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Microbiologyopen. 2019 Sep 8:e915. doi: 10.1002/mbo3.915. [Epub ahead of print]

Identification and characterization of OmpT-like proteases in uropathogenic Escherichia coli clinical isolates.

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Department of Microbiology and Immunology, McGill University, Montreal, QC, Canada.
Division of Nephrology, Nationwide Children's Hospital, Columbus, Ohio.
Microbiome and Disease Tolerance Centre, McGill University, Montreal, QC, Canada.
Department of Human Genetics, McGill University, Montreal, QC, Canada.
School of Population and Public Health, University of British Columbia, Vancouver, BC, Canada.
Faculty of Dentistry, McGill University, Montreal, QC, Canada.


Bacterial colonization of the urogenital tract is limited by innate defenses, including the production of antimicrobial peptides (AMPs). Uropathogenic Escherichia coli (UPEC) resist AMP-killing to cause a range of urinary tract infections (UTIs) including asymptomatic bacteriuria, cystitis, pyelonephritis, and sepsis. UPEC strains have high genomic diversity and encode numerous virulence factors that differentiate them from non-UTI-causing strains, including ompT. As OmpT homologs cleave and inactivate AMPs, we hypothesized that UPEC strains from patients with symptomatic UTIs have high OmpT protease activity. Therefore, we measured OmpT activity in 58 clinical E. coli isolates. While heterogeneous OmpT activities were observed, OmpT activity was significantly greater in UPEC strains isolated from patients with symptomatic infections. Unexpectedly, UPEC strains exhibiting the greatest protease activities harbored an additional ompT-like gene called arlC (ompTp). The presence of two OmpT-like proteases in some UPEC isolates led us to compare the substrate specificities of OmpT-like proteases found in E. coli. While all three cleaved AMPs, cleavage efficiency varied on the basis of AMP size and secondary structure. Our findings suggest the presence of ArlC and OmpT in the same UPEC isolate may confer a fitness advantage by expanding the range of target substrates.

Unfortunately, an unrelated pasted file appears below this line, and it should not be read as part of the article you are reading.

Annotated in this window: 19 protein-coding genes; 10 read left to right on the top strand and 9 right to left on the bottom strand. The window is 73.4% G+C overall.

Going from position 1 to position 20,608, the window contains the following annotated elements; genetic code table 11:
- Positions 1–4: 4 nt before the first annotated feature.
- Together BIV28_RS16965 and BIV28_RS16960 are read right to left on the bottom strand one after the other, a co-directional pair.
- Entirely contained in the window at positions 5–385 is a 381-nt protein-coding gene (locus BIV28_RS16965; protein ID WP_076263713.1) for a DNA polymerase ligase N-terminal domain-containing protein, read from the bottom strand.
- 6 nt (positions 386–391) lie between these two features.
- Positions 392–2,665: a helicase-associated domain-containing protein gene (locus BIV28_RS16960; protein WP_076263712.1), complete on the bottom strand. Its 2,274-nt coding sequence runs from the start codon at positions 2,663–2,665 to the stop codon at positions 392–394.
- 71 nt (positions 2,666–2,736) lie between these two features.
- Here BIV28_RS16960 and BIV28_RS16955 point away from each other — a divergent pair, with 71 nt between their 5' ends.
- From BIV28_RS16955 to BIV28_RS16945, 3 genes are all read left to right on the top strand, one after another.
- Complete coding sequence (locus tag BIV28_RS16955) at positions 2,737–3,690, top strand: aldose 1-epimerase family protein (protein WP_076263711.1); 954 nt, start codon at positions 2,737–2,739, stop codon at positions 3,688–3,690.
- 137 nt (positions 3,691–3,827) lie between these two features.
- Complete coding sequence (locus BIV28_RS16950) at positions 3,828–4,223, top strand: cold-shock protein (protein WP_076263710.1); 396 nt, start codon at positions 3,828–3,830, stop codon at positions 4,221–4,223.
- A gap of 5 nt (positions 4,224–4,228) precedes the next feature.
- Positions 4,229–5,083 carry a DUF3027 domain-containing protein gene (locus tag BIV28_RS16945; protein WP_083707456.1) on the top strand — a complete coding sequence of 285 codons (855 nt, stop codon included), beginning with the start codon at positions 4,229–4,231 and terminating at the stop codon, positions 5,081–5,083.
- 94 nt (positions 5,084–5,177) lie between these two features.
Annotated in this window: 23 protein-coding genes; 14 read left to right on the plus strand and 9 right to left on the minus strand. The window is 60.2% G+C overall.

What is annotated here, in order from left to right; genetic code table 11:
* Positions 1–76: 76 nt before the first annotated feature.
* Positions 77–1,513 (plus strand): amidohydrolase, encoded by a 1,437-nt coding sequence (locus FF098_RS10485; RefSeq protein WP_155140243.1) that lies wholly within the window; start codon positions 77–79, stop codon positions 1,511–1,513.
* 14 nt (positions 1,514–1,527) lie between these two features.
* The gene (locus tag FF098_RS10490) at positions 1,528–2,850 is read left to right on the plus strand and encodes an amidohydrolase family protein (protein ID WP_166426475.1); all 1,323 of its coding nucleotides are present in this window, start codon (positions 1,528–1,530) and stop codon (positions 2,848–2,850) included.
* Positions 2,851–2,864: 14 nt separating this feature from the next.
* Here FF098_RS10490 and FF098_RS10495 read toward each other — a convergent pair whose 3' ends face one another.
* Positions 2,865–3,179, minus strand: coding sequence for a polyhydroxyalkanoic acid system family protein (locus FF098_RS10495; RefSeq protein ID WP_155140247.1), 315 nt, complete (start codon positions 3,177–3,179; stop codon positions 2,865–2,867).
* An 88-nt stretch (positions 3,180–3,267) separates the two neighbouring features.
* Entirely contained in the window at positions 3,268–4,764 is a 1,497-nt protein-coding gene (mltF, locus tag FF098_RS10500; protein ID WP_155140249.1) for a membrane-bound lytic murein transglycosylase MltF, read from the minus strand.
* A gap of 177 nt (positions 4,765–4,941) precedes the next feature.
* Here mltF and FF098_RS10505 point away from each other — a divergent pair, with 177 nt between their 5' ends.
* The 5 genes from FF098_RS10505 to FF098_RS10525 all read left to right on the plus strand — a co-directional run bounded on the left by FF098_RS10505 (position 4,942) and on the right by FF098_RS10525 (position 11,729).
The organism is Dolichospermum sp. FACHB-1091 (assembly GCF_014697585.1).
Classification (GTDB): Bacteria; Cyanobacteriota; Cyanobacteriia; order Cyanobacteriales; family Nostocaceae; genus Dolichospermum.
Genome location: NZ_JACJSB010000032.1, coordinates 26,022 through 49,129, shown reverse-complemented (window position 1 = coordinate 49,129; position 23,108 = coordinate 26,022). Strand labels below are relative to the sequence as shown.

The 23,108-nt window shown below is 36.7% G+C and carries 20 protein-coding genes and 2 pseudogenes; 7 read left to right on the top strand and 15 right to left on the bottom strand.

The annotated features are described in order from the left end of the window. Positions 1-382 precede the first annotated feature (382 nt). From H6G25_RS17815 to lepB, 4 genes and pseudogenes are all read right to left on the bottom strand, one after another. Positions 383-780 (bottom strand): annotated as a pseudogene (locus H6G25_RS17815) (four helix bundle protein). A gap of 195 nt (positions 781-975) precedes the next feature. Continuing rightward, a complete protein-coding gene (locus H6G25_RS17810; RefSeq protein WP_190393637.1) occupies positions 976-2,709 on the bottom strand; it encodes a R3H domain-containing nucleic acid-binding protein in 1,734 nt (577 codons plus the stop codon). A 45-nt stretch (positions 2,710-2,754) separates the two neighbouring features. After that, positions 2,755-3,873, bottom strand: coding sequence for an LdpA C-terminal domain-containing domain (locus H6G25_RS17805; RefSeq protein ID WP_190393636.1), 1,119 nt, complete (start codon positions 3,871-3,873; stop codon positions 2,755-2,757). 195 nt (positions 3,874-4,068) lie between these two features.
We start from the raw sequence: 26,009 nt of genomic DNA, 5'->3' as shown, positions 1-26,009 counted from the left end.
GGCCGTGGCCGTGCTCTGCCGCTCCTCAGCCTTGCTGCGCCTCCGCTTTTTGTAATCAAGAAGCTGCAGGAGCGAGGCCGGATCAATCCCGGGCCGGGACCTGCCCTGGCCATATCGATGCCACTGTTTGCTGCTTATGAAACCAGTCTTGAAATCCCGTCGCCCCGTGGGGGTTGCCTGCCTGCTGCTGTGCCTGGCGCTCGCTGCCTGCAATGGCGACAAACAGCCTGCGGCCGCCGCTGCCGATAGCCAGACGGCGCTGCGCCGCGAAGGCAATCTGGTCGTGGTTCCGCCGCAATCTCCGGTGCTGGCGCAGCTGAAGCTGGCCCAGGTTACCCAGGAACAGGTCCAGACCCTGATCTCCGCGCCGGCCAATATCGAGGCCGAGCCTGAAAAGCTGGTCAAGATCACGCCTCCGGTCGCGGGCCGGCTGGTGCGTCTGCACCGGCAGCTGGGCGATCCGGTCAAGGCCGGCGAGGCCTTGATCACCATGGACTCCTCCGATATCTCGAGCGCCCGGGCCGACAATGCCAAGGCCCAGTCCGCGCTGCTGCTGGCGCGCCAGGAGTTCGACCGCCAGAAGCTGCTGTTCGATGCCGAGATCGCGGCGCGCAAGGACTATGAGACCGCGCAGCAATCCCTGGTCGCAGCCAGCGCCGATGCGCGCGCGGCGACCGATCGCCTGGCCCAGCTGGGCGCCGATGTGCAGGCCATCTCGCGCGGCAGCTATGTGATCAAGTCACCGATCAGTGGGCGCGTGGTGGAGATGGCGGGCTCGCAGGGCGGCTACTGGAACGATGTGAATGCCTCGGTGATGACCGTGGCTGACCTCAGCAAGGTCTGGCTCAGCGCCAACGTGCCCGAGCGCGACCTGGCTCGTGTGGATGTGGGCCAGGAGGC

ArlC; LL-37; OmpP; OmpT; RNase 7; UPEC; antimicrobial peptides

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